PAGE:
***

“It’s not fair,” Adicia complains as they wander into the next aisle. “All the other girls get new clothes for school. My clothes are twelve years old.”

“Those girls won’t look twice at their new clothes in six months,” Emeline predicts. “They’ll throw them away, or give them to charity if they have any sense, when a newer fashion comes along. They don’t care about getting clothes that last for a long time.”

“School isn’t a fashion show,” Lucine says. “You can wear the most expensive, newest clothes in the world, but it won’t matter if you’re not using your brain.”

***

Next week will be a quick visit to my hiatused 1980s historical Justine Grown Up (starring Adicia’s baby sister), in honor of the special holiday which falls on August tenth. (You’ll also get to see the lovely framed poster I sleep underneath.) The week afterwards, you’ll get to meet my brave Marines from my WIP!

As soon as I finally get a new computer, I’ll be able to do more visits on Sundays. My computer has been slowly dying for months now, and the death rattle coming from the left fan isn’t getting any better, though having a fan right behind the machine helps.

WeWriWa—Mean Girls at Woolworth’s

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Welcome back to Weekend Writing Warriors, a weekly Sunday hop where writers share 8 sentences from a book or WIP. I’ve been sharing from the opening chapter of my recent release Little Ragdoll, a Bildungsroman (growing-up story) spanning 1959-74.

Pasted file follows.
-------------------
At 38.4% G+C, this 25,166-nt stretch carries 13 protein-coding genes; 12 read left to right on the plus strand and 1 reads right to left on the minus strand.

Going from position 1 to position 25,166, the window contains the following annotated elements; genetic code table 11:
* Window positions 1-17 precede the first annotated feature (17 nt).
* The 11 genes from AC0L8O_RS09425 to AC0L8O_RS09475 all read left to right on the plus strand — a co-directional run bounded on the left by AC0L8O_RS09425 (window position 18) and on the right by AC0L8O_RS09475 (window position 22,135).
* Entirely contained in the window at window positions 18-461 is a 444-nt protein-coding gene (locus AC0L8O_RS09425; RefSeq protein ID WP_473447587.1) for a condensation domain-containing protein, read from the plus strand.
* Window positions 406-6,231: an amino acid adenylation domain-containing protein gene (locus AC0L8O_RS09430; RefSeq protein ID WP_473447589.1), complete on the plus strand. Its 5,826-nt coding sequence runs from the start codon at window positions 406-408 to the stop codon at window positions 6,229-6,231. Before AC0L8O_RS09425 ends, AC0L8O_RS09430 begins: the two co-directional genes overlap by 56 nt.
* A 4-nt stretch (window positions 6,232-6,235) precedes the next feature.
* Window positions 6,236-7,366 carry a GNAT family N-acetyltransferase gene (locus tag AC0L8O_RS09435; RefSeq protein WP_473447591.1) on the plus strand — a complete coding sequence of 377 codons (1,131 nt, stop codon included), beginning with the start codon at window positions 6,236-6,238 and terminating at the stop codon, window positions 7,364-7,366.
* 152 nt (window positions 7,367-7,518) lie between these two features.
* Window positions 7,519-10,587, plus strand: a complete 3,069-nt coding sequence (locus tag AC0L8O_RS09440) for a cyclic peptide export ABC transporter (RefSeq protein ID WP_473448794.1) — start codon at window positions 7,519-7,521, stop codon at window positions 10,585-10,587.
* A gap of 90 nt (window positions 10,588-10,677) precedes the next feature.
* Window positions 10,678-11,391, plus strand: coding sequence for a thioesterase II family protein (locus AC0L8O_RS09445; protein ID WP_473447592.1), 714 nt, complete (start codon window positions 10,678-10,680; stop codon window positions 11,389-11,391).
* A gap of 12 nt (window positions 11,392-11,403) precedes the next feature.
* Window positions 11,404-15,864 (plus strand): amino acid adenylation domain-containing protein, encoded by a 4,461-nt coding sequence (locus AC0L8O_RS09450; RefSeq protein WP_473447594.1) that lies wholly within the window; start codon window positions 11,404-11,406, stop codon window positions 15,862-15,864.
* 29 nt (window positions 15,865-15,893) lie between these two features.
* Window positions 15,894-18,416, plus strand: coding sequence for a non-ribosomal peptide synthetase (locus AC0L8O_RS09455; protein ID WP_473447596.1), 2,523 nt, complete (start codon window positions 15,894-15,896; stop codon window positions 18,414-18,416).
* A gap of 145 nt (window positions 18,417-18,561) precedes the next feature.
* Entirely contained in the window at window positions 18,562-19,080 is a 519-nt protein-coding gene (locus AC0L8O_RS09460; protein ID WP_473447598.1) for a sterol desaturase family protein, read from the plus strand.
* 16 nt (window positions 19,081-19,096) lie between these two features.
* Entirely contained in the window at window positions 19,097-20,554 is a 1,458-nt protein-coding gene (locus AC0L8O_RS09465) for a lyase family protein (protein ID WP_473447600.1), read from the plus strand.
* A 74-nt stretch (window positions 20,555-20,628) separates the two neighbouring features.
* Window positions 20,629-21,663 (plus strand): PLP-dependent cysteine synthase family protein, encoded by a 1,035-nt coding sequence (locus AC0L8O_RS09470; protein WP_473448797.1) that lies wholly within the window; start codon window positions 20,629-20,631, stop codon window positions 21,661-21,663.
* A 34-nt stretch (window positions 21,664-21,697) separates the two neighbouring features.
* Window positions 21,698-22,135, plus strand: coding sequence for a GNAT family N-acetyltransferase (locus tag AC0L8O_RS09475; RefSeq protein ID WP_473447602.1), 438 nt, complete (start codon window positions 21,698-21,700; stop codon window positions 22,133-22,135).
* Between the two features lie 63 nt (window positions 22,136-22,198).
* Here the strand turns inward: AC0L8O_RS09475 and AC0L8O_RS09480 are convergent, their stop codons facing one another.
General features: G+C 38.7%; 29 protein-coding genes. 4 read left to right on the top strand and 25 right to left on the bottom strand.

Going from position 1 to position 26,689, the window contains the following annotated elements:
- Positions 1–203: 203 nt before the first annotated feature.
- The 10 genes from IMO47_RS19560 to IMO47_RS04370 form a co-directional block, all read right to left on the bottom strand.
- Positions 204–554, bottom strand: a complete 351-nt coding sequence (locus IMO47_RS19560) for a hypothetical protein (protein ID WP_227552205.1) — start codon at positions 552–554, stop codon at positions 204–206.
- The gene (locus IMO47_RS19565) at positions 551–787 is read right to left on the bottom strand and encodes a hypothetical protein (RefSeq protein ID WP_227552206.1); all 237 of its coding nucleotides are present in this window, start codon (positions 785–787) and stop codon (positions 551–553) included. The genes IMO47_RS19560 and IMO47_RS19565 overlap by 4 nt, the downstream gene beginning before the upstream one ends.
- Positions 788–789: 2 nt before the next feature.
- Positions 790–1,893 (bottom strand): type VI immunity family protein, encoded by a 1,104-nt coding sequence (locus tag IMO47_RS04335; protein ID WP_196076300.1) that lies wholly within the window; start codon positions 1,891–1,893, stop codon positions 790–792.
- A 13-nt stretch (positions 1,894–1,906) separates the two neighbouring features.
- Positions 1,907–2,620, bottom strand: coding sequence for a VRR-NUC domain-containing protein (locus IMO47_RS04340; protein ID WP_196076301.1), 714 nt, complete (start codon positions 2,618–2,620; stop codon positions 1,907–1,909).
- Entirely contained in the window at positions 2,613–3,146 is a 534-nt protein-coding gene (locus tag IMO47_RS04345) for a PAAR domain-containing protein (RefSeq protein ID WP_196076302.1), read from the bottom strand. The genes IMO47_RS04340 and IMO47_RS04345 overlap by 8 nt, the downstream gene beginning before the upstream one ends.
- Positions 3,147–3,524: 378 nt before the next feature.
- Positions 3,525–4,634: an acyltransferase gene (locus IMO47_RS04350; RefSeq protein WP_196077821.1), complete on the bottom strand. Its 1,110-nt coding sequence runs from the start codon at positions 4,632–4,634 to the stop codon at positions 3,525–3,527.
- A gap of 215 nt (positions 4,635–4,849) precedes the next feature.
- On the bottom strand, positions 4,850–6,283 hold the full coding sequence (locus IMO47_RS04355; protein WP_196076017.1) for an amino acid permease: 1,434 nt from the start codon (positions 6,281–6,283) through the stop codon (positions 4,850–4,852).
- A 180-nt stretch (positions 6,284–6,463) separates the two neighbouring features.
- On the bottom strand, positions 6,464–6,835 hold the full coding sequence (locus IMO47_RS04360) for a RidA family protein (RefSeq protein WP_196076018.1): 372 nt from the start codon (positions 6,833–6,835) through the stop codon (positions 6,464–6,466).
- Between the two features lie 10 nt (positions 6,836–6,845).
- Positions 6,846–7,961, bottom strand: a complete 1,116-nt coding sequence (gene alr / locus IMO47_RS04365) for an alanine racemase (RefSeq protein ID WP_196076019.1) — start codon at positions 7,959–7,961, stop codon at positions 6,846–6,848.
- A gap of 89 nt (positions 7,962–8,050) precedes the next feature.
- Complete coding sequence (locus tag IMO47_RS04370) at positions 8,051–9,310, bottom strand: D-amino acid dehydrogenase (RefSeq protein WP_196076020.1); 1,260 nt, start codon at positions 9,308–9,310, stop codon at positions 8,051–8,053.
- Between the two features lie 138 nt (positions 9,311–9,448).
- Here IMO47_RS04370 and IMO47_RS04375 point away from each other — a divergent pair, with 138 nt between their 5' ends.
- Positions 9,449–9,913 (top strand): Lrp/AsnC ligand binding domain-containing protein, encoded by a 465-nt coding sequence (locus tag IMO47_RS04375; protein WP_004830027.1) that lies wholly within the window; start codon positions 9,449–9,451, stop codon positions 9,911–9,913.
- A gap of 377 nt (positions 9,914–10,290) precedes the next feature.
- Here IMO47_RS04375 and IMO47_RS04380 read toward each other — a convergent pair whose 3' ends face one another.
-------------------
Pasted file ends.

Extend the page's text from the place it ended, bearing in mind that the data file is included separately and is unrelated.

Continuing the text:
Five of the Troy sisters have gone to an uptown Woolworth’s with their surrogate mother, and have found a number of girls from their own neighborhood who also wanted to go uptown. They haven’t had anything nice to say about the girls or their family. One of them has just said 5-year-old Adicia looks like a dirty, ugly, torn-apart Raggedy Ann.

***

Adicia hides behind Emeline, too shy and scared to say anything.

“Do you have a boyfriend yet, Lucine?” Helen Johnstone asks. “All the boys are fighting over me and competing to ask me to the dances.  I guess nice boys prefer girls who wear new clothes and don’t live in tenements.  Imagine that.”

“Unlike you, I have more interest in school than getting a date,” Lucine says. “I want a real diploma, not my Mrs. degree.”

“Why do you and your raggedy sisters have such stupid old lady names?” Sharon George asks.

***

A largely unspoken irony of the names insult is that all the girls making fun of the Troy sisters have names which are now largely considered dated and middle-aged, no longer popular or fresh-sounding. (Nothing against those names or people with them, but you can’t deny a name like Barbara or Linda doesn’t exactly conjure up images of a young girl anymore!)

WeWriWa—Mean Girls at Woolworth’s

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Welcome back to Weekend Writing Warriors, a weekly Sunday hop where writers share 8 sentences from a book or WIP. I’m still sharing from my recent release Little Ragdoll, a Bildungsroman (growing-up story) spanning 1959-74.